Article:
Ancient & semi natural

Although little, if any, woodland in Britain has any direct link now with the primeval “wildwood”, some is classified as “Ancient and Semi-Natural” and management restrictions may exist for these and other sites of special conservation value.

Ancient Semi-Natural Woodlands are a vital part of our heritage. They provide a range of habitats which support a wide diversity of plants and animals. Many woodland species depend entirely for their survival on the continued existence of these habitats. Ancient semi-natural woodlands – known as ASNWs – are a prominent feature in many landscapes and are a significant economic and historical resource. They are all that remain of the original forest which once covered most of Britain yet now occupy only 1% of the land surface.

Ancient Woods – are sites which have been wooded continuously for several hundred years and at least since the time when the first reliable maps were made. In England and Wales, ancient woods are those known to have been present by around 1600AD. In Scotland, they are those which were there before 1750 when their first national survey was done.

Some ancient woodlands may be remnants of our prehistoric or primary woods; others grew up as secondary woodland on ground cleared sometime in the past.

Although an ancient woodland might be over 400 years old, that does not mean to say that the trees present are all as old as that. Many ancient woods have been cut down and re-grown or replanted several times in recent centuries. During the 20th century, some were converted from native species to plantations of introduced trees. Where realistic, de-coniferisation is being encouraged and the conifers are being felled.

Semi-natural woods
© J. Jackson

Semi-Natural Woods – are stands composed mainly of locally native trees and shrub species which have not been planted.

“Ancient” and “Semi-Natural” are sometimes employed as synonyms but that is not quite correct. Ancientness refers to the site as woodland whereas naturalness refers to what is growing on that particular site.

ASNWs contain many different classes of woodland. Some are very ancient indeed but others originated in historically recent times. Some are more natural than others and of course border-line cases exist. However, all these divisions are rather arbitrary and man-made distinctions.

Because of their combination of naturalness and a long continuous history, ASNWs are often richer in wildlife (biodiversity) and support more rare habitats and species than more recent or less natural ones.

ASNWs are largely composed of trees and shrubs that are native to the site. They have developed from seedlings or stump re-growth through successive generations from the original trees in the wood which were self-sown. Those include:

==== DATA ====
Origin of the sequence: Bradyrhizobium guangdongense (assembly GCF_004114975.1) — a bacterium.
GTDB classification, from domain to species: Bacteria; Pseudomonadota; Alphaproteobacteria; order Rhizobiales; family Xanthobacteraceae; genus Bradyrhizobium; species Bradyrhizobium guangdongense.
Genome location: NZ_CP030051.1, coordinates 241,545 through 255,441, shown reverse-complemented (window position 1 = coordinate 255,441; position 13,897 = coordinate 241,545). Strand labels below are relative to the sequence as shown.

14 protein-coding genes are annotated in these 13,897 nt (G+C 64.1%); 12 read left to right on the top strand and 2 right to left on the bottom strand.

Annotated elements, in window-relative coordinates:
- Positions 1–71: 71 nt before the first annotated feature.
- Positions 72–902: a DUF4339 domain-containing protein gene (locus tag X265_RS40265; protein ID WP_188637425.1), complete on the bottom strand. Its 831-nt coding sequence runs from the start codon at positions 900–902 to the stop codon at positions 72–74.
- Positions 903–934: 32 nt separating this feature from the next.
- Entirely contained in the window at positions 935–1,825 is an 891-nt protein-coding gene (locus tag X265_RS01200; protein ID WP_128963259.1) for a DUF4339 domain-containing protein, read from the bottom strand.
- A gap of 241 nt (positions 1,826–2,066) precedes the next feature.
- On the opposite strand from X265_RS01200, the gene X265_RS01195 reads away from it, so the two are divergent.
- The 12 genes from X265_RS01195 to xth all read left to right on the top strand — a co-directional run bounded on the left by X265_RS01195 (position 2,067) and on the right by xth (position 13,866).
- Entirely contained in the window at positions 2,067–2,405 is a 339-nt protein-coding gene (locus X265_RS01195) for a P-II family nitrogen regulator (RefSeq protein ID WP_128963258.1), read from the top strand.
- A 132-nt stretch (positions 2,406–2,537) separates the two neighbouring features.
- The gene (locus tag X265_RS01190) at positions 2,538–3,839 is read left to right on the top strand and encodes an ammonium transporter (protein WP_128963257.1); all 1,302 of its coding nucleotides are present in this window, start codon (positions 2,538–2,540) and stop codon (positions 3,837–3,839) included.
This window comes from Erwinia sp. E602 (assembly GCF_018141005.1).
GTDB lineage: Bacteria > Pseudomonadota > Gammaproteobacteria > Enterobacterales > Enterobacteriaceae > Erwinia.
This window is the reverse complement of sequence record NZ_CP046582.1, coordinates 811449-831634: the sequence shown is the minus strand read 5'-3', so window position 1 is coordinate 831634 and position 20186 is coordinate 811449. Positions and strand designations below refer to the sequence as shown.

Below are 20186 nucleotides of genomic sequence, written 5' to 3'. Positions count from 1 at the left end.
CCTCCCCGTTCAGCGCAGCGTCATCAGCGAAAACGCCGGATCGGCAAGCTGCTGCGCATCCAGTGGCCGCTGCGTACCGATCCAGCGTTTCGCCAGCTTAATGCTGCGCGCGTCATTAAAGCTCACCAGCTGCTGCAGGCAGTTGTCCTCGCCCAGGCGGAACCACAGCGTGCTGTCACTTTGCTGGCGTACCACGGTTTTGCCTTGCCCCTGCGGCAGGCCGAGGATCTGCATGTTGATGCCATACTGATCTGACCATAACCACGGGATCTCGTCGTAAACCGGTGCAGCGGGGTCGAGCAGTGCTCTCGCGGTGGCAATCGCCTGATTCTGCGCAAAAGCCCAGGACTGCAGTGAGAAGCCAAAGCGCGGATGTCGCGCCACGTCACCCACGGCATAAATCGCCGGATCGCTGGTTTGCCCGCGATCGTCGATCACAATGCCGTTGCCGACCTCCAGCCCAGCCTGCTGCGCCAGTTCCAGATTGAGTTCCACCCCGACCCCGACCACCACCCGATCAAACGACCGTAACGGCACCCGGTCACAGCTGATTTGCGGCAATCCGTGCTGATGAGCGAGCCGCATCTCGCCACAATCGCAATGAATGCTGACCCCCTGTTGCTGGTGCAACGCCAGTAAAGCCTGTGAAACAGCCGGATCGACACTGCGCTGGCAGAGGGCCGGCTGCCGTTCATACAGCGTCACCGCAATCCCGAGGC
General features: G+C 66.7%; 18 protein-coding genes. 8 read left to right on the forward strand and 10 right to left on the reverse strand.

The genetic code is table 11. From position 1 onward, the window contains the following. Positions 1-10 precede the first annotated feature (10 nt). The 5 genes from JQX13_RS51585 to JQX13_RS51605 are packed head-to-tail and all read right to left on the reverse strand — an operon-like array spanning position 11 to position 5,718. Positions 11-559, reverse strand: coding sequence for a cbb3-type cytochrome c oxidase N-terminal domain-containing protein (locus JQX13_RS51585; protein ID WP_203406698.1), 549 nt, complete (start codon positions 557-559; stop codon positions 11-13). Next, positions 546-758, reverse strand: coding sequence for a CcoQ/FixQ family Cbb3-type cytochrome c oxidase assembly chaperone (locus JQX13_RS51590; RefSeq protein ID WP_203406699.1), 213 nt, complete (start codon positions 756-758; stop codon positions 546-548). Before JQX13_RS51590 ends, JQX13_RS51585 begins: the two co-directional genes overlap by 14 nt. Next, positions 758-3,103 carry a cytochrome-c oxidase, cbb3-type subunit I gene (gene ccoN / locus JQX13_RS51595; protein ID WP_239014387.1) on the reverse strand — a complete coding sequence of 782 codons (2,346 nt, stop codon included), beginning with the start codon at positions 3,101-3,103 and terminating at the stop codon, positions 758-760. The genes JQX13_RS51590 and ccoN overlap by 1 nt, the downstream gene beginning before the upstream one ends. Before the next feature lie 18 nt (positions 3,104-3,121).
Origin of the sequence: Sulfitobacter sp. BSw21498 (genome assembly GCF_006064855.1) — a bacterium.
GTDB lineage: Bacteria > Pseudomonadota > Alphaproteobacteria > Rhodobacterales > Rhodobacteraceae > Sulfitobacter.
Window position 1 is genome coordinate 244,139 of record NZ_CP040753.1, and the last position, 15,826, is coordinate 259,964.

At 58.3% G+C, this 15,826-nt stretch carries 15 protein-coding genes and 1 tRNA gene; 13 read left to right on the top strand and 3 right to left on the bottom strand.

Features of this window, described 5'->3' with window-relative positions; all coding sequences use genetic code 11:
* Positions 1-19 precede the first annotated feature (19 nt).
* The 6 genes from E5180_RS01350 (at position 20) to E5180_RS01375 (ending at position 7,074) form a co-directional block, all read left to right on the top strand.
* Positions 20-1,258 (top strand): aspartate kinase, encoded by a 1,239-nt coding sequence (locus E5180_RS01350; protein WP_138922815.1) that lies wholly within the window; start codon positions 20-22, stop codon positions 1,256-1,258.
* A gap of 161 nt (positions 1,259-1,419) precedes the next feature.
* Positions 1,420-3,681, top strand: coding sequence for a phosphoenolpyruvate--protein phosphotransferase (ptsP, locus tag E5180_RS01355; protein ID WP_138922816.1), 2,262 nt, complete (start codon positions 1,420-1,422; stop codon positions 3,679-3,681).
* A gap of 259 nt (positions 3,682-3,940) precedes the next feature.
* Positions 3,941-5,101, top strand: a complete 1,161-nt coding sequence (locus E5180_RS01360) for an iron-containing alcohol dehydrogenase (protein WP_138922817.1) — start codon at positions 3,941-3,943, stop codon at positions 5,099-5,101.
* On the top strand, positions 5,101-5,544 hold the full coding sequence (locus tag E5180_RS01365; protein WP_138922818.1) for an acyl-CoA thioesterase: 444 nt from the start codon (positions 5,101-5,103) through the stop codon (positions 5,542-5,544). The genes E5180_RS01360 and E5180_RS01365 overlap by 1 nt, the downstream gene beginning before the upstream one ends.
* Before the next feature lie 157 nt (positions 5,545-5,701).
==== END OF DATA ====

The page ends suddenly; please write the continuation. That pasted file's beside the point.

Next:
• primary woods on sites that have always been wooded
  • secondary woods which have colonised bare ground within historical times

Semi-natural woods, especially the oldest or “ancient” ones are the nearest we have to truly natural woodlands. They are very valuable wildlife habitats and an important part of our cultural heritage. There are about 537,000 hectares of ASNW in the UK – or around 19% of all woodland. Of that, 58% has not been modified much over the past 400 years.

The rest is termed “planted ancient woodland sites” or PAWS where other species – often conifers – were introduced to replace or modify the original woodland but it has remained tree covered throughout.

As a result of concern over the large losses of semi-natural woodland that have occurred since 1945, the Forestry Commission introduced new policies in 1985-89 aimed at conserving the remaining areas of semi-natural woodland, and of broadleaved woodland more generally, and extending them where appropriate.

More: The former Nature Conservancy Council carried out an inventory of ancient and semi-natural woodland and drew up maps. Those are held by what is now English Nature, the Countryside Commission for Wales and Scottish Natural Heritage and by the local Forestry Commission offices.

FC Bulletin 112. “Creating New Native Woodlands”. J.S. Rodwell & G.S.
Patterson. 1994. HMSO. J.S. Rodwell (Ed.) “British Plant Communities” Vol. 1; “Woodlands Scrub”. 1991. Cambridge University Press. “Woodland Conservation & Management”. 1993. G. Peterken. Chapman & Hall.

FC Practice Guide 14. Restoration of native woodland on ancient woodland sites. J.W. Humphrey. 2003.